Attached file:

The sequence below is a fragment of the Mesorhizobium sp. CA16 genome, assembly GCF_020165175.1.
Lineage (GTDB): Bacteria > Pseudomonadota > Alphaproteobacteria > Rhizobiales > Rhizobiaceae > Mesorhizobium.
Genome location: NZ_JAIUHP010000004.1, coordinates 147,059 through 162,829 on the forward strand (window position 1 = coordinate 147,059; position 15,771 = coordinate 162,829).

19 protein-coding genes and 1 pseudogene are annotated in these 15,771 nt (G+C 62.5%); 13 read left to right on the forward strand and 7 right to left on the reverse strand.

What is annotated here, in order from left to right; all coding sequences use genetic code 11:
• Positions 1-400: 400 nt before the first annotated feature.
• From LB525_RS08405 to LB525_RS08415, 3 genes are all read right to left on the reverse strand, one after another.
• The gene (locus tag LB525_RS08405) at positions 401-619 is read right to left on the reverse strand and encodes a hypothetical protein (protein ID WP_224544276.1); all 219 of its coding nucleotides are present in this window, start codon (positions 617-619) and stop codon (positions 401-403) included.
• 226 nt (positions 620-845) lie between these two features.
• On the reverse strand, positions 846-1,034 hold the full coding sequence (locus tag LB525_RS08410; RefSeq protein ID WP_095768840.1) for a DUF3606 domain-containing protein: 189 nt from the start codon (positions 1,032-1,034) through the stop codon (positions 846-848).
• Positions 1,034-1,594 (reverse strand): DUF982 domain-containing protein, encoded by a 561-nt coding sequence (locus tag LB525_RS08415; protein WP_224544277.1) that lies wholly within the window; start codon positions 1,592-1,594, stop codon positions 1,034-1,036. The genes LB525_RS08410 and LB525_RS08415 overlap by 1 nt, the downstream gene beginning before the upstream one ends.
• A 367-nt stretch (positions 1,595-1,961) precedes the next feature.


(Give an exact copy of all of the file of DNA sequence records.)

The sequence below is a fragment of the Mesorhizobium sp. CA16 genome, assembly GCF_020165175.1.
Lineage (GTDB): Bacteria > Pseudomonadota > Alphaproteobacteria > Rhizobiales > Rhizobiaceae > Mesorhizobium.
Genome location: NZ_JAIUHP010000004.1, coordinates 147,059 through 162,829 on the forward strand (window position 1 = coordinate 147,059; position 15,771 = coordinate 162,829).

19 protein-coding genes and 1 pseudogene are annotated in these 15,771 nt (G+C 62.5%); 13 read left to right on the forward strand and 7 right to left on the reverse strand.

What is annotated here, in order from left to right; all coding sequences use genetic code 11:
• Positions 1-400: 400 nt before the first annotated feature.
• From LB525_RS08405 to LB525_RS08415, 3 genes are all read right to left on the reverse strand, one after another.
• The gene (locus tag LB525_RS08405) at positions 401-619 is read right to left on the reverse strand and encodes a hypothetical protein (protein ID WP_224544276.1); all 219 of its coding nucleotides are present in this window, start codon (positions 617-619) and stop codon (positions 401-403) included.
• 226 nt (positions 620-845) lie between these two features.
• On the reverse strand, positions 846-1,034 hold the full coding sequence (locus tag LB525_RS08410; RefSeq protein ID WP_095768840.1) for a DUF3606 domain-containing protein: 189 nt from the start codon (positions 1,032-1,034) through the stop codon (positions 846-848).
• Positions 1,034-1,594 (reverse strand): DUF982 domain-containing protein, encoded by a 561-nt coding sequence (locus tag LB525_RS08415; protein WP_224544277.1) that lies wholly within the window; start codon positions 1,592-1,594, stop codon positions 1,034-1,036. The genes LB525_RS08410 and LB525_RS08415 overlap by 1 nt, the downstream gene beginning before the upstream one ends.
• A 367-nt stretch (positions 1,595-1,961) precedes the next feature.